It was the perfect segue for Beauprez to point to an April Denver Post analysis that Hickenlooper’s leadership has led to $21 million in additional state employee costs.
The bashing went on for the duration of the hourlong debate, with Beauprez accusing Hickenlooper of chasing energy resources out of the state through too much regulation and Hickenlooper defending oil and gas losses in the state due to decreasing natural-gas prices.
Hickenlooper focused heavily on Beauprez’s Washington experience while saying that as governor he has always tried to “find the Colorado way.”
But that Colorado way often means the Front Range way, Beauprez said, pointing out that people across the state have told him that Hickenlooper doesn’t realize he’s no longer the mayor of Denver.
But agriculture exports under Hickenlooper have doubled, and Cabinet members from the Western Slope have quadrupled, the governor noted.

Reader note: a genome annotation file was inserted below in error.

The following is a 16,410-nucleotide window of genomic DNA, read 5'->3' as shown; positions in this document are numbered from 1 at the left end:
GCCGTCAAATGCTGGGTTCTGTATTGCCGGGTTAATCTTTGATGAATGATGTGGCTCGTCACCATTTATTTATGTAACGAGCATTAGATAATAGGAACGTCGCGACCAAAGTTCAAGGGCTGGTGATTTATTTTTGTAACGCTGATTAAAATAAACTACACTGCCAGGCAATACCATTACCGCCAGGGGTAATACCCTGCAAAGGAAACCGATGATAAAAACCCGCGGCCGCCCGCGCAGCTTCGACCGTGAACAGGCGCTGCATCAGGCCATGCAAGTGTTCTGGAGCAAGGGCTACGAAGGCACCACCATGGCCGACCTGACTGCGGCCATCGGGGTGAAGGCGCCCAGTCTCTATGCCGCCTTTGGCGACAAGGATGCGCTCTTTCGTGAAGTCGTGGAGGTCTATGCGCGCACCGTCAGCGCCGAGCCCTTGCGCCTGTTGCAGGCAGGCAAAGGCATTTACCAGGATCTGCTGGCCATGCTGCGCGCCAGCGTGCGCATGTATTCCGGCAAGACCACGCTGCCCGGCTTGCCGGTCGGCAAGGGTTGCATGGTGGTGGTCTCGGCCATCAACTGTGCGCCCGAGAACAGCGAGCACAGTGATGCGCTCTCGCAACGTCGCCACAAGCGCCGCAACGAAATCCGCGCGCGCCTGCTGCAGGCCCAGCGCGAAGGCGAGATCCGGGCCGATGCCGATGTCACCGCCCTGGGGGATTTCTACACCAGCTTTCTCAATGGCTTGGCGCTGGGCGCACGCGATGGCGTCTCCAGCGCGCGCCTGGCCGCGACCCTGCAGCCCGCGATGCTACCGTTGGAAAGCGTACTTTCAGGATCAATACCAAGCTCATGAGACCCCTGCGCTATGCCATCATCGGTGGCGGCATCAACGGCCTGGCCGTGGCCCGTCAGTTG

When the conversation switched to Western states trying to assume control of federal lands, Hickenlooper said that Colorado should make sure the federal government does a better job of taking care of public lands rather than take over control, citing the costs of doing so. Beauprez said the feds do such a bad job managing public lands in the state that leases would be canceled if those lands were private.
In the cross-examination portion of the debate, where candidates were allowed to ask each other the questions, they squabbled about the economy, party politics, the Keystone Pipeline and Nathan Dunlap, the convicted murderer for whom Hicklenlooper has suggested granting clemency. Hickenlooper maintained his position on Dunlap when Beauprez asked.
When Sen. Mark Udall and Republican challenger Rep. Cory Gardner, who currently represents Colorado’s 4th District in the U.S. House of Representatives, began their debate, it made the gubernatorial debate seem like a casual chat among friends. These guys are divided, to put it lightly.
Gardner said his run for Senate is to get more Colorado in Washington, not the other way around.